Perhaps it’s more memorable for Ryan Newman, Dodge, and Chip Ganassi. It was on this night that they realized Casey Mears would opt to help someone from his home state win, and driving a rival team’s car, in a rival manufacturer, as opposed to helping a fellow Dodge. Newman made a move on race leader Jimmie Johnson on the back stretch of the final lap, expecting help from a fellow Dodge lined up behind him. Instead, the Dodge driver decided his allegiances to California were deeper than those to the manufacturer of his race cars, and he Mears stuck with Johnson, handing Johnson the win.
For Johnson it was particularly sweet, as early during Speed Weeks NASCAR had kindly, or maybe not so kindly, escorted Chad Knaus out of the race track, and told him he was not welcome back to the track for six weeks after they found some creative workings of his on the race car to be a little too blatant a smudging of the rules. Interesting enough, the man filling in on the top of the pit box for Knaus was none other than Darian Grubb, he off the 2012 Sprint Cup championship with Tony Stewart.
I feel like there should be more to say here, but, really, there just isn’t. The race was competitive, so it wasn’t boring, and there was drama at the conclusion. There was just something missing…….
Quite possibly the finest looking race car to ever win a Daytona 500
The 1986 Daytona 500, despite NASCAR’s efforts to slow down the Fords, particularly one built in a tiny shop in Dawsonville, Ga, seemed very similar to its predecessor. Bill Elliott was on the pole, qualifying at over 205 mph….again.
But Elliott’s ’86 Ford wasn’t as dominant as his 1985 model had been. Partly due to NASCAR rules aimed to slow him down, and partly due to the diligence and work of the other teams in the garage, particularly the Chevrolets owned by Richard Childress and upstart owner Rick Hendrick, the elite competition seemed on an even playing field with Elliott.
Setting the stage was the budding rivalry that Richard Childress and his driver Dale Earnhardt had already established with Rick Hendrick and Geoff Bodine. On track skirmishes were frequent between the two, and even after this Daytona 500, would remain so. So much so, the feud between Rowdy Burns and Cole Trickle, and the meeting with NASCAR at the hospital was modeled after the rivalry between these two Chevy drivers.
For Sunday, Bodine had qualified on the outside pole along side Elliott and finished 2nd in his Twin 125 Mile Qualifer…..second to Earnhardt.
The race saw 19 lead changes in the first 113 laps, as the Fords, particularly Elliott, were not able to run away and hide. Elliott was in contention of course, but the race changed dramatically on the 117th lap. Neil Bonnett, who had led 32 laps earlier in the race, had suffered mechanical problems and found himself 18 laps off the pace. Yet, for some reason, he was still up at the front of the pack mixing it up with the leaders. This proved to be fatal to the hopes of many contenders. Bonnett broke a wheel on lap 117, and by the time he had collected all he was going to eliminate, he’d ended the hopes of Elliott, Cale Yarborough, Joe Ruttman, Buddy Baker and Tommy Ellis among others. At this point, it was pretty much down to Earnhardt and Bodine.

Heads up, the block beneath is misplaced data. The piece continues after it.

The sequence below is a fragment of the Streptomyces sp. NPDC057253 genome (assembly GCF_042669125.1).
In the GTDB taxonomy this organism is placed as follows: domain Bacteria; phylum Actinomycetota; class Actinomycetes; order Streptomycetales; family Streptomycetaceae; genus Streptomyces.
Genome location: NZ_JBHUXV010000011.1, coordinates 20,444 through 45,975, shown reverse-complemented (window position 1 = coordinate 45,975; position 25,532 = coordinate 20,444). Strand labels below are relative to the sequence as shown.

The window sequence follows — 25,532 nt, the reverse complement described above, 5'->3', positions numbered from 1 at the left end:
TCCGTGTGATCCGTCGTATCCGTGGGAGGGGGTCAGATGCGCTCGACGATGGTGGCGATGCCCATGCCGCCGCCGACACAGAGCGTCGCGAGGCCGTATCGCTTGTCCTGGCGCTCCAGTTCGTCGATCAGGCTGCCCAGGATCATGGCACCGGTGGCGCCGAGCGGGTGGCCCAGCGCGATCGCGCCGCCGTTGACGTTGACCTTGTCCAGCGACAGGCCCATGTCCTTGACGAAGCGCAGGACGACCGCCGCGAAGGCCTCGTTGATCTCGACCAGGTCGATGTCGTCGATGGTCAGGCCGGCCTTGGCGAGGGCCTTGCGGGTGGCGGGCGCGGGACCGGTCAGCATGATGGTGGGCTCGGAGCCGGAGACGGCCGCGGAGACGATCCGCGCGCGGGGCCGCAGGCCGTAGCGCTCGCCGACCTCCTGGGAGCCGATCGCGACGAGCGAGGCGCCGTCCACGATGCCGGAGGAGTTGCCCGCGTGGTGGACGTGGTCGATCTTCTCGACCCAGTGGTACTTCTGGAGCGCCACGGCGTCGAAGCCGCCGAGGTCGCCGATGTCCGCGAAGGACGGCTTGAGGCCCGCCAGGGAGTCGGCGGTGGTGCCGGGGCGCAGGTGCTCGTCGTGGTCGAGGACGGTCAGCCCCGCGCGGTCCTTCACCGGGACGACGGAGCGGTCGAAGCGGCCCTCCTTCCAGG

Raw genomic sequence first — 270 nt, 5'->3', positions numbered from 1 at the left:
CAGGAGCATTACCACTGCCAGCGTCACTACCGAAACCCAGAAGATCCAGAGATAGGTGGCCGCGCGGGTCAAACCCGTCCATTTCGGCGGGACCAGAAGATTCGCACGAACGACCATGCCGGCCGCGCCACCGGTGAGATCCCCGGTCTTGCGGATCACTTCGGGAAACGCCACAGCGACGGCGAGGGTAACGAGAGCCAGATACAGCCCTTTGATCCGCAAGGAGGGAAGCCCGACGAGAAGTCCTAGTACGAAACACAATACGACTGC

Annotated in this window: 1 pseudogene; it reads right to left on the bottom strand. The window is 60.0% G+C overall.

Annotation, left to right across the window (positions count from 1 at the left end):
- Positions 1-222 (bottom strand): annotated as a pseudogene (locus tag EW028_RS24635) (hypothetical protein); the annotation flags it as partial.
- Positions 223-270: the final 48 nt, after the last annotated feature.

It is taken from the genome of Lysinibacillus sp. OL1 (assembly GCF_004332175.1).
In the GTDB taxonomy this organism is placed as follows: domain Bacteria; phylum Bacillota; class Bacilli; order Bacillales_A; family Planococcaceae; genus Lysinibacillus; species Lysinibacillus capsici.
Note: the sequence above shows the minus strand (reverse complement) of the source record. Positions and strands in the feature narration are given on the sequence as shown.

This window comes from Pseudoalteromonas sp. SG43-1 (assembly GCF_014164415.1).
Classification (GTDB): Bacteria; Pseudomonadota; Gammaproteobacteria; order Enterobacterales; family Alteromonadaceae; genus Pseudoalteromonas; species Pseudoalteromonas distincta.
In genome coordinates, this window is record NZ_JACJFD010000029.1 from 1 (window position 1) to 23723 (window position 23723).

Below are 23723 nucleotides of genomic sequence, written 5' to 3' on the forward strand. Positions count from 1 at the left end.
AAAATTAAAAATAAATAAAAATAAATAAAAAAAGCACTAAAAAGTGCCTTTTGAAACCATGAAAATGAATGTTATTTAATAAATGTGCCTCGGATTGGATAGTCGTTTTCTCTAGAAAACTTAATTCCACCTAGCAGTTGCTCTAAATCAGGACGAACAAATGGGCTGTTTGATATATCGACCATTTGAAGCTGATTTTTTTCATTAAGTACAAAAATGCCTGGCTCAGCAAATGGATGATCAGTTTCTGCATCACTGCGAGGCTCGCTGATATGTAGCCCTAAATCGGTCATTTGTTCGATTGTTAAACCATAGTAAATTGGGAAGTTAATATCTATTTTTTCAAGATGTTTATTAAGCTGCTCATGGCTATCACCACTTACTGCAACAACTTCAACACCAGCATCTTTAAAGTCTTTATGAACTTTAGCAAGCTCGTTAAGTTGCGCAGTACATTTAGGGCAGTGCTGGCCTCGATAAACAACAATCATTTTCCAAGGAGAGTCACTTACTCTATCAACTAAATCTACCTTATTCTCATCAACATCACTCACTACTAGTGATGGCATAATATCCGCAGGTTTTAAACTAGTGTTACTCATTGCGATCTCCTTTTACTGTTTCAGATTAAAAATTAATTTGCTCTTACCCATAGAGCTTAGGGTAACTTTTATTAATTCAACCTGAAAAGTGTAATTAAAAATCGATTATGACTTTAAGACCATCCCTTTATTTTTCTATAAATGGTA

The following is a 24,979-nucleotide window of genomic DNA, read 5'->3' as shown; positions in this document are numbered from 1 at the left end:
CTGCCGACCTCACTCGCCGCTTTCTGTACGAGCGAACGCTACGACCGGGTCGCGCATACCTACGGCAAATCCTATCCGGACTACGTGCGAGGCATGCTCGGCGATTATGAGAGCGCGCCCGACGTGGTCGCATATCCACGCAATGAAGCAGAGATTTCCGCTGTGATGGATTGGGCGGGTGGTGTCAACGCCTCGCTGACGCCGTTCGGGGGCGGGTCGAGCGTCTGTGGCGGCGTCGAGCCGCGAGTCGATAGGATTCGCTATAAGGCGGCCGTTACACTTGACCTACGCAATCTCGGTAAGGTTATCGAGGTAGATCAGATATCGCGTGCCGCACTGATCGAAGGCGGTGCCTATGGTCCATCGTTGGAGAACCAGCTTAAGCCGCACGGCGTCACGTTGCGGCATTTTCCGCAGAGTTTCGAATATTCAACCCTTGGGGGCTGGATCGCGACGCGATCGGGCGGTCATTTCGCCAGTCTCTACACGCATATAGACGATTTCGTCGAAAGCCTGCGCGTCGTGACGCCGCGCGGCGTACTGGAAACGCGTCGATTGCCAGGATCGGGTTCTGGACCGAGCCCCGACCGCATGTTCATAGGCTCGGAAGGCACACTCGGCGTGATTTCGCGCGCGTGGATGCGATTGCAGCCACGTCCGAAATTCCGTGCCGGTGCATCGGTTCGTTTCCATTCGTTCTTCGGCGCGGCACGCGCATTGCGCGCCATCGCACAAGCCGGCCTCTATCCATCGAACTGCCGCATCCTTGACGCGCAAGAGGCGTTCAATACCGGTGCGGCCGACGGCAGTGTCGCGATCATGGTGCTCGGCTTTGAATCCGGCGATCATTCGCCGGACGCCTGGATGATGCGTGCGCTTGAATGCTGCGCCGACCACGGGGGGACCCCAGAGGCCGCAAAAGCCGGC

Bodine would dominate the second half of the race, but many, Bodine included, will tell you it was only because Earnhardt let him. Bodine would later say that as the race wound down, that Earnhardt’s Wrangler Monte Carlo was the faster of the two Chevrolets, even though Bodine led over half of the event. Bodine held the lead late, but Earnhardt was in the cat bird seat, exactly where he wanted, and needed to be, to win the Daytona 500. Ultimately, it didn’t matter.
Aided by pitting one lap after Earnhardt came to pit road, and by superior gas mileage, Bodine was able to stretch his fuel to the end, while Earnhardt could not. Earnhardt, likely from frustration and anger at losing the Daytona 500 in heartbreaking fashion (and it would not be the last) slid through his pit, and then when taking off from pit-road, tore something up in the motor, relegating him to a 14th place finish.
For Bodine and Hendrick, it was a sign that the used car salesman from Charlotte was serious about this stock car racing thing. It was the first big win for Hendrick, and as we all know, it would not be his last. For Bodine, this win would easily mark the highlight of his career. It also wouldn’t be the last time a Hendrick car won the Daytona 500 thanks to some impressive fuel mileage.
The budding rivalry between Bodine and Earnhardt had a few more coals added to the fire with this outcome. And for Earnhardt, little did he know how many more tries it would take to get a Daytona 500. It was already the second time he’d lost one in the closing laps, and as mentioned, it would not be the last.